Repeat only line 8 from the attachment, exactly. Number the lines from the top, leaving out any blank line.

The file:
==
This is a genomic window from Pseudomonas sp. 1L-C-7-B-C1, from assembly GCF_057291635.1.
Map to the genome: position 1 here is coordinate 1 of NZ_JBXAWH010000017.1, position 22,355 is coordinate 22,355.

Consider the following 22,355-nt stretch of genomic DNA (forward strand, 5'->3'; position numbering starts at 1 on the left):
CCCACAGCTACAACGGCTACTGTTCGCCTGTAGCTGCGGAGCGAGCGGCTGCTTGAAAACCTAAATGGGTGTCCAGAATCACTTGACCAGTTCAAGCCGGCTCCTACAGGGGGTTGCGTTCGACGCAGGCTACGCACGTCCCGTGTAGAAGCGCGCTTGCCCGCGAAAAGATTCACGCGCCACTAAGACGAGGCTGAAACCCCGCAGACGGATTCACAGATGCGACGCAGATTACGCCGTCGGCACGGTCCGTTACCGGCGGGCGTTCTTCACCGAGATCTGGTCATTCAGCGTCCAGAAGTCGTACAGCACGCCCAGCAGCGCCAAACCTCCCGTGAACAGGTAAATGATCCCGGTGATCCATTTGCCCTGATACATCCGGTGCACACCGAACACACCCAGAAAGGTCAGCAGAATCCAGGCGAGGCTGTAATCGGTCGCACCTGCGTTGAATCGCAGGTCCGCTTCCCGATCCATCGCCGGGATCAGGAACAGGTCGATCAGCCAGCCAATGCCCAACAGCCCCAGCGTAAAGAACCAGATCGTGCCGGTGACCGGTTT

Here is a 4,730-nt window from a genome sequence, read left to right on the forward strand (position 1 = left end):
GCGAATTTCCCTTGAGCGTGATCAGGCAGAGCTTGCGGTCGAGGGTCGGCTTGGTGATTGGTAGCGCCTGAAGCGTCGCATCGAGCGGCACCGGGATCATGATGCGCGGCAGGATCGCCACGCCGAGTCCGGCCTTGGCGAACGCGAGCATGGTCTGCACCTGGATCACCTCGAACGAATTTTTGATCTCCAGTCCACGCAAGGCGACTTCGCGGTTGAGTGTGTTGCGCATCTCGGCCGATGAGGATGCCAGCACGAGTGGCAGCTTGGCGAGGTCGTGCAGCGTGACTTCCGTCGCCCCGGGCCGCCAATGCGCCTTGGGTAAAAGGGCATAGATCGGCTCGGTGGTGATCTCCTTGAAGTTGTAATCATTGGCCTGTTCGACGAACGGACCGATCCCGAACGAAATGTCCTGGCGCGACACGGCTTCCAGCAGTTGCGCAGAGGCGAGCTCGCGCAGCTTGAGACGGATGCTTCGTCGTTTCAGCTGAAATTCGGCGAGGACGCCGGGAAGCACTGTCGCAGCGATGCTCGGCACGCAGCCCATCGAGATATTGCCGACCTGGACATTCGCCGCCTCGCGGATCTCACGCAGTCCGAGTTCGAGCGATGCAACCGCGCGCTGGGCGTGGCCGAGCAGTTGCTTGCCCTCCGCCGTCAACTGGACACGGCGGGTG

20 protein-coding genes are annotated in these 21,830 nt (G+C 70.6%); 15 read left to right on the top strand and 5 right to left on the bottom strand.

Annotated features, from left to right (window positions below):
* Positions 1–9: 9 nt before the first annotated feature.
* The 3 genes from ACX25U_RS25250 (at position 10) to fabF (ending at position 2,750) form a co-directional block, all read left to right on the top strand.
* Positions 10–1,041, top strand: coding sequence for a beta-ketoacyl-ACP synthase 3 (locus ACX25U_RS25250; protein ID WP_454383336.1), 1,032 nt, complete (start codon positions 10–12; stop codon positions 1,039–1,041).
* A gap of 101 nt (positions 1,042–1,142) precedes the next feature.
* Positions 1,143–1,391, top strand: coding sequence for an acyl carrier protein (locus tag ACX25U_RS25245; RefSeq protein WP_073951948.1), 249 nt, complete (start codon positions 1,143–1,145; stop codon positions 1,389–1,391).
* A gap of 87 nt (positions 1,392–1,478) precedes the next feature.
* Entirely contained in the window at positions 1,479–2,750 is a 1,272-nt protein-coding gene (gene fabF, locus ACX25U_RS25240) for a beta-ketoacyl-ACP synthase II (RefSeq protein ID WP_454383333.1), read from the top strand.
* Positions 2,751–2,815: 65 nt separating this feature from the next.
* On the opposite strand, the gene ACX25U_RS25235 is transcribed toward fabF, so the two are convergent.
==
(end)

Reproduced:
Annotated features, from left to right (window positions below):